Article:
5. José Ferreira Machado & José Mata, 1998. "Earning Functions in Portugal 1982-1994: Evidence From Quantile Regressions," Working Papers w199802, Banco de Portugal, Economics and Research Department.
  6. Langford, Malcolm S, 1995. "The Gender Wage Gap in the 1990s," Australian Economic Papers, Wiley Blackwell, vol. 34(64), pages 62-85, June.
  7. Kuhn, Peter J, 1987. "Sex Discrimination in Labor Markets: The Role of Statistical Evidenc e," American Economic Review, American Economic Association, vol. 77(4), pages 567-83, September.
  8. Jaume Garcia & Pedro J. Hernández & Ángel López Nicolás, 1998. "How wide is the gap? An investigation of gender wage differences using quantile regression," Economics Working Papers 287, Department of Economics and Business, Universitat Pompeu Fabra.
  9. Newey, W.K. & Powell, J.L. & Walker, J.R., 1990. "Semiparametric Estimation Of Selection Models: Some Empirical Results," Working papers 9001, Wisconsin Madison - Social Systems.
  10. Koenker, Roger, 2000. "Galton, Edgeworth, Frisch, and prospects for quantile regression in econometrics," Journal of Econometrics, Elsevier, vol. 95(2), pages 347-374, April.
  11. Moshe Buchinsky, 1998. "The dynamics of changes in the female wage distribution in the USA: a quantile regression approach," Journal of Applied Econometrics, John Wiley & Sons, Ltd., vol. 13(1), pages 1-30.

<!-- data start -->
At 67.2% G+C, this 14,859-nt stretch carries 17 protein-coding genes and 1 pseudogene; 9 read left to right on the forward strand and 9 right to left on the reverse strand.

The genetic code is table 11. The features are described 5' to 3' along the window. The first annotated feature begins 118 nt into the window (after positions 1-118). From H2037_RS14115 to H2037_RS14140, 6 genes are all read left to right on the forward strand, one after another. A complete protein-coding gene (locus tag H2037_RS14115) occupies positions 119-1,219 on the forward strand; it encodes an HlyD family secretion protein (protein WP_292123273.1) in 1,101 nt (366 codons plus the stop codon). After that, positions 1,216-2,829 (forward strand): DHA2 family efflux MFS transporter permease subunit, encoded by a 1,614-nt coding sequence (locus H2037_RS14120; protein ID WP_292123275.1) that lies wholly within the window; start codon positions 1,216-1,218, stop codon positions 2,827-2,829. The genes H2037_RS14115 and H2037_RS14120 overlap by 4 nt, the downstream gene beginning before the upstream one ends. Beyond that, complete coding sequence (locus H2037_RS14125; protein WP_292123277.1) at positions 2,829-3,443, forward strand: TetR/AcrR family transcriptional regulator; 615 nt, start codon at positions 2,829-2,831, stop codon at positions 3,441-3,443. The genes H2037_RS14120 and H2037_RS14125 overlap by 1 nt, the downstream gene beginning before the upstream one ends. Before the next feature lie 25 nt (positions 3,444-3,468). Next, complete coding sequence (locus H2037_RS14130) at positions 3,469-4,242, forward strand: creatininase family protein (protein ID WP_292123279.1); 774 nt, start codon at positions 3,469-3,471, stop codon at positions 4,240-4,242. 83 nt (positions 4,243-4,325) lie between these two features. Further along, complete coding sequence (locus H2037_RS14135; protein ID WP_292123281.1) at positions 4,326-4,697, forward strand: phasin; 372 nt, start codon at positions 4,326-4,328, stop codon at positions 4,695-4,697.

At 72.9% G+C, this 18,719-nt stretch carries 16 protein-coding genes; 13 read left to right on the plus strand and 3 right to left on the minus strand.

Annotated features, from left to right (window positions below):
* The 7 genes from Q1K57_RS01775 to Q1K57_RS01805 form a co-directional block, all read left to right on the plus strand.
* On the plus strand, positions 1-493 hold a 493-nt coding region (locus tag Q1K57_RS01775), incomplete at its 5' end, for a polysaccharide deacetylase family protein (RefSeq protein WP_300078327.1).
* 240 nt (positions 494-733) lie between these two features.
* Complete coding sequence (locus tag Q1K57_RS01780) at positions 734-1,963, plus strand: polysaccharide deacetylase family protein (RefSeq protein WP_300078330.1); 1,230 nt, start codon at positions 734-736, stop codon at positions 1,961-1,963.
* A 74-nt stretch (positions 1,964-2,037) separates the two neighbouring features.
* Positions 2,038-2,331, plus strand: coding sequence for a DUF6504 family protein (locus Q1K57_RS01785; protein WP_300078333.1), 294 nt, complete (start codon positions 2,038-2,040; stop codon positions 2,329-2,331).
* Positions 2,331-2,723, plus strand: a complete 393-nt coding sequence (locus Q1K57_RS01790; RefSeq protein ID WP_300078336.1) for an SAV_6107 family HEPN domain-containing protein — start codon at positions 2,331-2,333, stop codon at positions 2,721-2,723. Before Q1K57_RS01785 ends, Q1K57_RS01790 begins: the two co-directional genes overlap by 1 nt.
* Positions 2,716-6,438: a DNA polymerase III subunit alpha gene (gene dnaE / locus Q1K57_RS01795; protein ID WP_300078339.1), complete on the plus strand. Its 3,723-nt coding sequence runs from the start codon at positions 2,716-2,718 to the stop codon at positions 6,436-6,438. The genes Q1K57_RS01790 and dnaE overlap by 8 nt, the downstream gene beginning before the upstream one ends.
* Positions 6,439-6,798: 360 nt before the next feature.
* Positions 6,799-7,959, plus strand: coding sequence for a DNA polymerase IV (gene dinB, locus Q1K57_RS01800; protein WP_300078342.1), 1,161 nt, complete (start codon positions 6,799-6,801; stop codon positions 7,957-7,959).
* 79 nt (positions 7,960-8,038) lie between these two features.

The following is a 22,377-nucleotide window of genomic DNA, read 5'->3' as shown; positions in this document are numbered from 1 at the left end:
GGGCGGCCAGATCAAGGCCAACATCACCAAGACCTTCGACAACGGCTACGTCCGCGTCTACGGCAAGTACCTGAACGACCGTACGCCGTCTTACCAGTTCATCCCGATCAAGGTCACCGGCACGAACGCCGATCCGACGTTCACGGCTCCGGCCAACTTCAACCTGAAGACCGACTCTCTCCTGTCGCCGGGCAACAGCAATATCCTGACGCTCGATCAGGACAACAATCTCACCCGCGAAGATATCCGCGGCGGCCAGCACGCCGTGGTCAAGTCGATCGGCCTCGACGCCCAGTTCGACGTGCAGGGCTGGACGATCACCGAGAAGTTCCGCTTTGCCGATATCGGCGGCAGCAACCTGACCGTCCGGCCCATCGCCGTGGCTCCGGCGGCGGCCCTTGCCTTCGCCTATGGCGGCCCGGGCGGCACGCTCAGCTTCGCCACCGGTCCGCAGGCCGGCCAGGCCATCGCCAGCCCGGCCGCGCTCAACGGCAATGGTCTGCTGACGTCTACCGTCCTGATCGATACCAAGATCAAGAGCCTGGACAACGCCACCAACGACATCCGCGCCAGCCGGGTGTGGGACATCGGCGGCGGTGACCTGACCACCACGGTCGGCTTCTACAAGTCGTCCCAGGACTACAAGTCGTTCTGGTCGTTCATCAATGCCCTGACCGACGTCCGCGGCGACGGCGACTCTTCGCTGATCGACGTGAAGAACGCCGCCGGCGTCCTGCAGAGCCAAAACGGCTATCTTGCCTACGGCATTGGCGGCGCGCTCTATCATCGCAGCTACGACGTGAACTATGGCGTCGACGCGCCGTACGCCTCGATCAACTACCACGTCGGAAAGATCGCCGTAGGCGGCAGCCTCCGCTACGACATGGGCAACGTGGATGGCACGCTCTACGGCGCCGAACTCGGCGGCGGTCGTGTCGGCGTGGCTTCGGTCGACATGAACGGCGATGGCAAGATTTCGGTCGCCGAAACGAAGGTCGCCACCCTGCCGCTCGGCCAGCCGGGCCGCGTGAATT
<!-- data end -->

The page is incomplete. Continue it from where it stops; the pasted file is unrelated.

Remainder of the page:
12. Moshe Buchinsky, 1998. "Recent Advances in Quantile Regression Models: A Practical Guideline for Empirical Research," Journal of Human Resources, University of Wisconsin Press, vol. 33(1), pages 88-126.
Full references (including those not matched with items on IDEAS)

Citations

Citations are extracted by the CitEc Project, subscribe to its RSS feed for this item.
as in new window

Cited by:
  1. Pendakur, Krishna & Pendakur, Ravi & Woodcock, Simon, 2006. "Glass Ceilings and Sticky Floors: A Representation Index," MPRA Paper 133, University Library of Munich, Germany.
  2. Krishna Pendakur & Ravi Pendakur, 2007. "Minority Earnings Disparity Across the Distribution," Canadian Public Policy, University of Toronto Press, vol. 33(1), pages 41-62, March.

Lists

This item is not listed on Wikipedia, on a reading list or among the top items on IDEAS.

Statistics

Access and download statistics

Corrections

When requesting a correction, please mention this item's handle: RePEc:auu:dpaper:487. See general information about how to correct material in RePEc.

For technical questions regarding this item, or to correct its authors, title, abstract, bibliographic or download information, contact: ().

If you have authored this item and are not yet registered with RePEc, we encourage you to do it here. This allows to link your profile to this item. It also allows you to accept potential citations to this item that we are uncertain about.

If references are entirely missing, you can add them using this form.

If the full references list an item that is present in RePEc, but the system did not link to it, you can help with this form.

If you know of missing items citing this one, you can help us creating those links by adding the relevant references in the same way as above, for each refering item. If you are a registered author of this item, you may also want to check the "citations" tab in your profile, as there may be some citations waiting for confirmation.

Please note that corrections may take a couple of weeks to filter through the various RePEc services.